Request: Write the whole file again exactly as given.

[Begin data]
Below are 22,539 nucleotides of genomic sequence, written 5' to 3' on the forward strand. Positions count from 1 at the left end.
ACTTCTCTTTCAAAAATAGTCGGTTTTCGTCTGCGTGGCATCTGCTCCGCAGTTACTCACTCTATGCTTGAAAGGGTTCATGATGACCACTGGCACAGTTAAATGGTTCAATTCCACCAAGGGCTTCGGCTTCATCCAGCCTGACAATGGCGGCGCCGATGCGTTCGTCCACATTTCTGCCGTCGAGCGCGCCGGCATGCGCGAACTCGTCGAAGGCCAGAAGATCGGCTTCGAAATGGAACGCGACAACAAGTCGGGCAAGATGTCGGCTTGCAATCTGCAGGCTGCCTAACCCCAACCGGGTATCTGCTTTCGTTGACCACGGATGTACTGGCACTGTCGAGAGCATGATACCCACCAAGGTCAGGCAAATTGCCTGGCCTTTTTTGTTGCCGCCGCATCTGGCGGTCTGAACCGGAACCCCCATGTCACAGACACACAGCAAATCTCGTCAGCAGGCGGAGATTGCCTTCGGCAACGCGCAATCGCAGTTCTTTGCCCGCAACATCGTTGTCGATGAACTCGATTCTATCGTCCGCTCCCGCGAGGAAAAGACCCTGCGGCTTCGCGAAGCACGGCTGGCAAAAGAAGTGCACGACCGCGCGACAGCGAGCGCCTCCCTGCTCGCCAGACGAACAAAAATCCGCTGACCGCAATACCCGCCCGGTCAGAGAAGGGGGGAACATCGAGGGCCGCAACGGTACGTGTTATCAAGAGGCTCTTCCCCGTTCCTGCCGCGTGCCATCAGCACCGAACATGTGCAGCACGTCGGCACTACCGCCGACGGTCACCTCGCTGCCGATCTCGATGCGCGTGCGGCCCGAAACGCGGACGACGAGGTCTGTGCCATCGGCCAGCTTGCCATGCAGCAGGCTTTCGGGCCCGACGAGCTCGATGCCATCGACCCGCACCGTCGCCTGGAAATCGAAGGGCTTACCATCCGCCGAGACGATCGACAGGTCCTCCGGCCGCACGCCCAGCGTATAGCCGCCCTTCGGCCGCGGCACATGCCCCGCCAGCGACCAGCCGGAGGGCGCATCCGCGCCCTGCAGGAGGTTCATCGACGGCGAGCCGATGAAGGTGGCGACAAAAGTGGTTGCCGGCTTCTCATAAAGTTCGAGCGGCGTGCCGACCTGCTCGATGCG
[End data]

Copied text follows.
Below are 22,539 nucleotides of genomic sequence, written 5' to 3' on the forward strand. Positions count from 1 at the left end.
ACTTCTCTTTCAAAAATAGTCGGTTTTCGTCTGCGTGGCATCTGCTCCGCAGTTACTCACTCTATGCTTGAAAGGGTTCATGATGACCACTGGCACAGTTAAATGGTTCAATTCCACCAAGGGCTTCGGCTTCATCCAGCCTGACAATGGCGGCGCCGATGCGTTCGTCCACATTTCTGCCGTCGAGCGCGCCGGCATGCGCGAACTCGTCGAAGGCCAGAAGATCGGCTTCGAAATGGAACGCGACAACAAGTCGGGCAAGATGTCGGCTTGCAATCTGCAGGCTGCCTAACCCCAACCGGGTATCTGCTTTCGTTGACCACGGATGTACTGGCACTGTCGAGAGCATGATACCCACCAAGGTCAGGCAAATTGCCTGGCCTTTTTTGTTGCCGCCGCATCTGGCGGTCTGAACCGGAACCCCCATGTCACAGACACACAGCAAATCTCGTCAGCAGGCGGAGATTGCCTTCGGCAACGCGCAATCGCAGTTCTTTGCCCGCAACATCGTTGTCGATGAACTCGATTCTATCGTCCGCTCCCGCGAGGAAAAGACCCTGCGGCTTCGCGAAGCACGGCTGGCAAAAGAAGTGCACGACCGCGCGACAGCGAGCGCCTCCCTGCTCGCCAGACGAACAAAAATCCGCTGACCGCAATACCCGCCCGGTCAGAGAAGGGGGGAACATCGAGGGCCGCAACGGTACGTGTTATCAAGAGGCTCTTCCCCGTTCCTGCCGCGTGCCATCAGCACCGAACATGTGCAGCACGTCGGCACTACCGCCGACGGTCACCTCGCTGCCGATCTCGATGCGCGTGCGGCCCGAAACGCGGACGACGAGGTCTGTGCCATCGGCCAGCTTGCCATGCAGCAGGCTTTCGGGCCCGACGAGCTCGATGCCATCGACCCGCACCGTCGCCTGGAAATCGAAGGGCTTACCATCCGCCGAGACGATCGACAGGTCCTCCGGCCGCACGCCCAGCGTATAGCCGCCCTTCGGCCGCGGCACATGCCCCGCCAGCGACCAGCCGGAGGGCGCATCCGCGCCCTGCAGGAGGTTCATCGACGGCGAGCCGATGAAGGTGGCGACAAAAGTGGTTGCCGGCTTCTCATAAAGTTCGAGCGGCGTGCCGACCTGCTCGATGCG